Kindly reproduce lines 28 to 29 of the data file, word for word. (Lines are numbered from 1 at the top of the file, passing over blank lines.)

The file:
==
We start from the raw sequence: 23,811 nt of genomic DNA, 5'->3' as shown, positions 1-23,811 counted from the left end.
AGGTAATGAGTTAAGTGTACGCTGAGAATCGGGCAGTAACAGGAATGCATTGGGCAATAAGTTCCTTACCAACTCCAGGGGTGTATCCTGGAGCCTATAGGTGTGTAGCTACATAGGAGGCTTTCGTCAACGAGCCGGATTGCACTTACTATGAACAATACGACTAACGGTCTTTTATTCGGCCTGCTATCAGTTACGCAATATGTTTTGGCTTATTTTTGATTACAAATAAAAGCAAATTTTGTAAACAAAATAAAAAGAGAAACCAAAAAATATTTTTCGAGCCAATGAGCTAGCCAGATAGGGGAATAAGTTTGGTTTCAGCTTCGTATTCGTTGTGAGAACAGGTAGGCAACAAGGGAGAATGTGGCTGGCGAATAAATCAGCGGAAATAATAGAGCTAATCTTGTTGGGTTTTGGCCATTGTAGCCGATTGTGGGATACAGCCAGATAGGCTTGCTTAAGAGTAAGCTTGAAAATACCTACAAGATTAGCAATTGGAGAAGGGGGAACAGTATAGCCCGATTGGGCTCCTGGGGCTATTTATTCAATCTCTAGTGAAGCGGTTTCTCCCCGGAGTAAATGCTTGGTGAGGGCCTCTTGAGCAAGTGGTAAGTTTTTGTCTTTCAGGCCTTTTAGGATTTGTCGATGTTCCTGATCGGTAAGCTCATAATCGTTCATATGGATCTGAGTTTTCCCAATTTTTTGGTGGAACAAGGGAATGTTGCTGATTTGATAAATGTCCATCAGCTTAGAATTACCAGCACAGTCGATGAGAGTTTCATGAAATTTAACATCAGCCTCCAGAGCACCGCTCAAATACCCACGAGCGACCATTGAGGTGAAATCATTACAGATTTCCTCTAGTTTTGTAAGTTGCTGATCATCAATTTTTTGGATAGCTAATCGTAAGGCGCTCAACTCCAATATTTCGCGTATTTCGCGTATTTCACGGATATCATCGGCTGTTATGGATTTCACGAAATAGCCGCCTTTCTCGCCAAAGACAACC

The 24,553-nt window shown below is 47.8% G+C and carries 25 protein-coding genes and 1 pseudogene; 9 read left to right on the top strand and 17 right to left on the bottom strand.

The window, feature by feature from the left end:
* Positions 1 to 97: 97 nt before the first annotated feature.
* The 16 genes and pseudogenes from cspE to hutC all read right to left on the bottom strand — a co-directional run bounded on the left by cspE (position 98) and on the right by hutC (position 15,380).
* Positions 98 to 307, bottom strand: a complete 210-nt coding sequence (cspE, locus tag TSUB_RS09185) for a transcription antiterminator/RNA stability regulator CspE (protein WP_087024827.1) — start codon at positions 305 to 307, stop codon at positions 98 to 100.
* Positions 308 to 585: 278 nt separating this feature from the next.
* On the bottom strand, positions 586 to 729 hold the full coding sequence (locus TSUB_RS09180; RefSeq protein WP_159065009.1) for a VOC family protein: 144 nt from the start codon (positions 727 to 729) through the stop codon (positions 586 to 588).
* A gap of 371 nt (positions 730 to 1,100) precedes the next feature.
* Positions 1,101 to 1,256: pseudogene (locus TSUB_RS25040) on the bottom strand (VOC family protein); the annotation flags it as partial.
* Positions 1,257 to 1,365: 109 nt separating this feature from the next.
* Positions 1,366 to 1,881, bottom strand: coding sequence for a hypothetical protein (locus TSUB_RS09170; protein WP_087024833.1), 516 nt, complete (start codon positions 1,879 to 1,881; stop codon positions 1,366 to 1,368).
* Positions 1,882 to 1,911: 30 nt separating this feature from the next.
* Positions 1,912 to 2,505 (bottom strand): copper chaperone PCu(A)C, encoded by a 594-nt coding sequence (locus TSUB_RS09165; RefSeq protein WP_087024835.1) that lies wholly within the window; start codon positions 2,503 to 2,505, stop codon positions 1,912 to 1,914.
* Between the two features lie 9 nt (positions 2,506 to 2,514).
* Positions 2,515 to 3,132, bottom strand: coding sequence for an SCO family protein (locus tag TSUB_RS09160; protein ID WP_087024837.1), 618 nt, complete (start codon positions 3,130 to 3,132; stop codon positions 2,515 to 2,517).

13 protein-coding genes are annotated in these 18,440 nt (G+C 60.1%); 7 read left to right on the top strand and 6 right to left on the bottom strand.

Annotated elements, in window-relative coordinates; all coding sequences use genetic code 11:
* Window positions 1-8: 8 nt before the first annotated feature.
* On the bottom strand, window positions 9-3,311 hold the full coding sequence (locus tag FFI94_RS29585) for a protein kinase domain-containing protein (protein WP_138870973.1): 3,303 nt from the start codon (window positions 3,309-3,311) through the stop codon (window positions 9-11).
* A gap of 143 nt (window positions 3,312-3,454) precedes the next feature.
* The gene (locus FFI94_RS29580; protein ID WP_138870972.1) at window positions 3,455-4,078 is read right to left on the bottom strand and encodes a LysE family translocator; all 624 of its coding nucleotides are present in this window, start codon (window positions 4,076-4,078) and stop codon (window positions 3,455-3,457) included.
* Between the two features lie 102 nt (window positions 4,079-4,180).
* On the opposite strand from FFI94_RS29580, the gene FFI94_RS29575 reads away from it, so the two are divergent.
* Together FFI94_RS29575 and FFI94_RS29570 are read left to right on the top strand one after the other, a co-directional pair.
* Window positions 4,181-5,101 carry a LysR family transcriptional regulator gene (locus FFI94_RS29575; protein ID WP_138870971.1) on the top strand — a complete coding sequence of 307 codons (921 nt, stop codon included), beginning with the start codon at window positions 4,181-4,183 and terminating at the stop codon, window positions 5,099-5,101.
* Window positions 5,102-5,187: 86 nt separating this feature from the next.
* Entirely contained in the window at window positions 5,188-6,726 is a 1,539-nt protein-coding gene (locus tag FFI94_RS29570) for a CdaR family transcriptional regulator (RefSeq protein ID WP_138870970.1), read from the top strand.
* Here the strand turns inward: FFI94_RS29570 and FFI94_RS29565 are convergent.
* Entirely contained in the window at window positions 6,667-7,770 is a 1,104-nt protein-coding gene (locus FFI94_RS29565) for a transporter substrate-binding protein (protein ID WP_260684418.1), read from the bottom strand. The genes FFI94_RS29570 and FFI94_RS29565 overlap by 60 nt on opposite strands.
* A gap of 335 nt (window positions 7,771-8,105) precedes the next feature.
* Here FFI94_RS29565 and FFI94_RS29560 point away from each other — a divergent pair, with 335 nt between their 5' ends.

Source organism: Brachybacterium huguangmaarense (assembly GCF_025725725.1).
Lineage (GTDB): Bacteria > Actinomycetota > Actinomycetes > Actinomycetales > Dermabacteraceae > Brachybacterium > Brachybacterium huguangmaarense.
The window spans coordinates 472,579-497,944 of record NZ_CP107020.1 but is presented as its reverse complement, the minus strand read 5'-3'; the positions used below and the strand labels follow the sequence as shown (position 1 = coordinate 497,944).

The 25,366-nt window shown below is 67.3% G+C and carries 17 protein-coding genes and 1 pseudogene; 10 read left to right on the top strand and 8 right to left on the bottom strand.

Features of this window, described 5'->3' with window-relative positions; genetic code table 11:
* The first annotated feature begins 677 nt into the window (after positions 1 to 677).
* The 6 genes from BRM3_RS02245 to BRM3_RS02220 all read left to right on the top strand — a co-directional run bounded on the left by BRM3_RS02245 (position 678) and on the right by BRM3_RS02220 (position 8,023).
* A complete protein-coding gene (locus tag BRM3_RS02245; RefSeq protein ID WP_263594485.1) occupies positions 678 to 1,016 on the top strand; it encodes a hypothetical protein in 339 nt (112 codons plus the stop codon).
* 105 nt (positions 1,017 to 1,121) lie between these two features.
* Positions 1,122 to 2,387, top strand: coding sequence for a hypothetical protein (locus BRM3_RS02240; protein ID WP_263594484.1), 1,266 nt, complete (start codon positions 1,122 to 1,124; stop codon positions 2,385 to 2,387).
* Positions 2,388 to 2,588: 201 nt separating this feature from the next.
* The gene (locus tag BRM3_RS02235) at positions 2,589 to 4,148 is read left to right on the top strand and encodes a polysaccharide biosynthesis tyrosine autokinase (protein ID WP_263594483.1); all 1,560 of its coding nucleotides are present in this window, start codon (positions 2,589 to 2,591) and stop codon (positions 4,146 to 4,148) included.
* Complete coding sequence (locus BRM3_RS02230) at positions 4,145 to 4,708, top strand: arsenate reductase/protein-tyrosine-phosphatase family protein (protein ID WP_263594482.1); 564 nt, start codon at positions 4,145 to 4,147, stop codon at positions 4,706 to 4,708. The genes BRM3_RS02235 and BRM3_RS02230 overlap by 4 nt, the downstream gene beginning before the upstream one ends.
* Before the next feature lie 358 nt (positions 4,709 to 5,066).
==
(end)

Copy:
* Window positions 5,102-5,187: 86 nt separating this feature from the next.
* Entirely contained in the window at window positions 5,188-6,726 is a 1,539-nt protein-coding gene (locus tag FFI94_RS29570) for a CdaR family transcriptional regulator (RefSeq protein ID WP_138870970.1), read from the top strand.